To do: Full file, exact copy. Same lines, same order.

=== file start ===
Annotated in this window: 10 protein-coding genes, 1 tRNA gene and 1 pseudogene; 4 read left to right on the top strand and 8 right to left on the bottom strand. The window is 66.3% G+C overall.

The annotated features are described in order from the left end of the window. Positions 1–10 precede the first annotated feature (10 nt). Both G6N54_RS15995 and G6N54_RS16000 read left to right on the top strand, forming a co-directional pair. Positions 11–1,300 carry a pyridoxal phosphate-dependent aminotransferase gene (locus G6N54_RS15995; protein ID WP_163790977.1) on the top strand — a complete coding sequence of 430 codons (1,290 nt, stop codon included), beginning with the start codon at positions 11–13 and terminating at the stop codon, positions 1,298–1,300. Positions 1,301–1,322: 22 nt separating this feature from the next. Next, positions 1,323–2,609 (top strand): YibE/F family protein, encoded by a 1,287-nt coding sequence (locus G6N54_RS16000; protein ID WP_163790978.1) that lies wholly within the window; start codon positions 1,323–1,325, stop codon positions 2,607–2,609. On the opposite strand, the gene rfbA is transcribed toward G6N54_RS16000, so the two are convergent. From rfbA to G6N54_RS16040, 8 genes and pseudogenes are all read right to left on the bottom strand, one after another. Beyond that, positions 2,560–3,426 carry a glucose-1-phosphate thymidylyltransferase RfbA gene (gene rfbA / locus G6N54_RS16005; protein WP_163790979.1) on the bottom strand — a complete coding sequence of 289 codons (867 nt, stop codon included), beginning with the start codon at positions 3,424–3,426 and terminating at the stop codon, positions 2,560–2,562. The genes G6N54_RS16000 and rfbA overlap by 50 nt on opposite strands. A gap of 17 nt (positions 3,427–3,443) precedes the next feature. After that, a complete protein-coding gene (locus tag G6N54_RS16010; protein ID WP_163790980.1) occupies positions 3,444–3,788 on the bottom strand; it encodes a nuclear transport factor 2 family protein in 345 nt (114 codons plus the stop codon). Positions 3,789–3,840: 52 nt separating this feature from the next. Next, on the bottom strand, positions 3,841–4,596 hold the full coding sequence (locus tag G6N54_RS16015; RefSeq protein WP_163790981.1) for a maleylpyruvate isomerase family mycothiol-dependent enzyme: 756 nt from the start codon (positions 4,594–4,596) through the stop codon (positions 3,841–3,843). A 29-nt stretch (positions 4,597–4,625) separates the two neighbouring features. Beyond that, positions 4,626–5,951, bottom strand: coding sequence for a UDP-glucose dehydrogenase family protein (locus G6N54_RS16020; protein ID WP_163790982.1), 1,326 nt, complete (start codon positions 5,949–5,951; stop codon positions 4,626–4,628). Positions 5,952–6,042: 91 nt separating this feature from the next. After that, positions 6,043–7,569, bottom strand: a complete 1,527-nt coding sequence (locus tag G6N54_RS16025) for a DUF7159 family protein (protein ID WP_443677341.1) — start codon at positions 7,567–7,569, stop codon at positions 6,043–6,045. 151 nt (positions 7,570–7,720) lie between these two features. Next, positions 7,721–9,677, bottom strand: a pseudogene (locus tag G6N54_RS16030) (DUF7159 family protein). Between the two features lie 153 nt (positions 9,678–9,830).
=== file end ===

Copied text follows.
Annotated in this window: 10 protein-coding genes, 1 tRNA gene and 1 pseudogene; 4 read left to right on the top strand and 8 right to left on the bottom strand. The window is 66.3% G+C overall.

The annotated features are described in order from the left end of the window. Positions 1–10 precede the first annotated feature (10 nt). Both G6N54_RS15995 and G6N54_RS16000 read left to right on the top strand, forming a co-directional pair. Positions 11–1,300 carry a pyridoxal phosphate-dependent aminotransferase gene (locus G6N54_RS15995; protein ID WP_163790977.1) on the top strand — a complete coding sequence of 430 codons (1,290 nt, stop codon included), beginning with the start codon at positions 11–13 and terminating at the stop codon, positions 1,298–1,300. Positions 1,301–1,322: 22 nt separating this feature from the next. Next, positions 1,323–2,609 (top strand): YibE/F family protein, encoded by a 1,287-nt coding sequence (locus G6N54_RS16000; protein ID WP_163790978.1) that lies wholly within the window; start codon positions 1,323–1,325, stop codon positions 2,607–2,609. On the opposite strand, the gene rfbA is transcribed toward G6N54_RS16000, so the two are convergent. From rfbA to G6N54_RS16040, 8 genes and pseudogenes are all read right to left on the bottom strand, one after another. Beyond that, positions 2,560–3,426 carry a glucose-1-phosphate thymidylyltransferase RfbA gene (gene rfbA / locus G6N54_RS16005; protein WP_163790979.1) on the bottom strand — a complete coding sequence of 289 codons (867 nt, stop codon included), beginning with the start codon at positions 3,424–3,426 and terminating at the stop codon, positions 2,560–2,562. The genes G6N54_RS16000 and rfbA overlap by 50 nt on opposite strands. A gap of 17 nt (positions 3,427–3,443) precedes the next feature. After that, a complete protein-coding gene (locus tag G6N54_RS16010; protein ID WP_163790980.1) occupies positions 3,444–3,788 on the bottom strand; it encodes a nuclear transport factor 2 family protein in 345 nt (114 codons plus the stop codon). Positions 3,789–3,840: 52 nt separating this feature from the next. Next, on the bottom strand, positions 3,841–4,596 hold the full coding sequence (locus tag G6N54_RS16015; RefSeq protein WP_163790981.1) for a maleylpyruvate isomerase family mycothiol-dependent enzyme: 756 nt from the start codon (positions 4,594–4,596) through the stop codon (positions 3,841–3,843). A 29-nt stretch (positions 4,597–4,625) separates the two neighbouring features. Beyond that, positions 4,626–5,951, bottom strand: coding sequence for a UDP-glucose dehydrogenase family protein (locus G6N54_RS16020; protein ID WP_163790982.1), 1,326 nt, complete (start codon positions 5,949–5,951; stop codon positions 4,626–4,628). Positions 5,952–6,042: 91 nt separating this feature from the next. After that, positions 6,043–7,569, bottom strand: a complete 1,527-nt coding sequence (locus tag G6N54_RS16025) for a DUF7159 family protein (protein ID WP_443677341.1) — start codon at positions 7,567–7,569, stop codon at positions 6,043–6,045. 151 nt (positions 7,570–7,720) lie between these two features. Next, positions 7,721–9,677, bottom strand: a pseudogene (locus tag G6N54_RS16030) (DUF7159 family protein). Between the two features lie 153 nt (positions 9,678–9,830).